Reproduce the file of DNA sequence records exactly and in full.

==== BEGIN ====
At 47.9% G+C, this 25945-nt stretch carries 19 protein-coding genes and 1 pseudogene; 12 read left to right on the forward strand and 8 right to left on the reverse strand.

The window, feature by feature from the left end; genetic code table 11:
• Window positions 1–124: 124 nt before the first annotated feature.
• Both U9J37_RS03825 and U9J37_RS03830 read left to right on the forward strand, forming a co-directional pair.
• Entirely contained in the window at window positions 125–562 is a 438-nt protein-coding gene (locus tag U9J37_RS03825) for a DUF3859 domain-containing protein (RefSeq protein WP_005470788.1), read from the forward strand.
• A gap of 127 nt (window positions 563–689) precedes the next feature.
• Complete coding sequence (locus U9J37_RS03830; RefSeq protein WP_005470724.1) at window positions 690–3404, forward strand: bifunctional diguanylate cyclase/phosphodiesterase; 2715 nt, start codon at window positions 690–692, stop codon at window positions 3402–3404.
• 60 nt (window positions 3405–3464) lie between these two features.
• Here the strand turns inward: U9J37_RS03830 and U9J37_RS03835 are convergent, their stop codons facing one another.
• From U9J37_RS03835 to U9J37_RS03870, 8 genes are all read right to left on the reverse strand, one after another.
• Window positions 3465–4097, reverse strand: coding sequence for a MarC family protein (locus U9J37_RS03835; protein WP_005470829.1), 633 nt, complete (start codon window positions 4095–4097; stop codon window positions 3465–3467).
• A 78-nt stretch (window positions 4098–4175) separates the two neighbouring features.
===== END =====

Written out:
At 47.9% G+C, this 25945-nt stretch carries 19 protein-coding genes and 1 pseudogene; 12 read left to right on the forward strand and 8 right to left on the reverse strand.

The window, feature by feature from the left end; genetic code table 11:
• Window positions 1–124: 124 nt before the first annotated feature.
• Both U9J37_RS03825 and U9J37_RS03830 read left to right on the forward strand, forming a co-directional pair.
• Entirely contained in the window at window positions 125–562 is a 438-nt protein-coding gene (locus tag U9J37_RS03825) for a DUF3859 domain-containing protein (RefSeq protein WP_005470788.1), read from the forward strand.
• A gap of 127 nt (window positions 563–689) precedes the next feature.
• Complete coding sequence (locus U9J37_RS03830; RefSeq protein WP_005470724.1) at window positions 690–3404, forward strand: bifunctional diguanylate cyclase/phosphodiesterase; 2715 nt, start codon at window positions 690–692, stop codon at window positions 3402–3404.
• 60 nt (window positions 3405–3464) lie between these two features.
• Here the strand turns inward: U9J37_RS03830 and U9J37_RS03835 are convergent, their stop codons facing one another.
• From U9J37_RS03835 to U9J37_RS03870, 8 genes are all read right to left on the reverse strand, one after another.
• Window positions 3465–4097, reverse strand: coding sequence for a MarC family protein (locus U9J37_RS03835; protein WP_005470829.1), 633 nt, complete (start codon window positions 4095–4097; stop codon window positions 3465–3467).
• A 78-nt stretch (window positions 4098–4175) separates the two neighbouring features.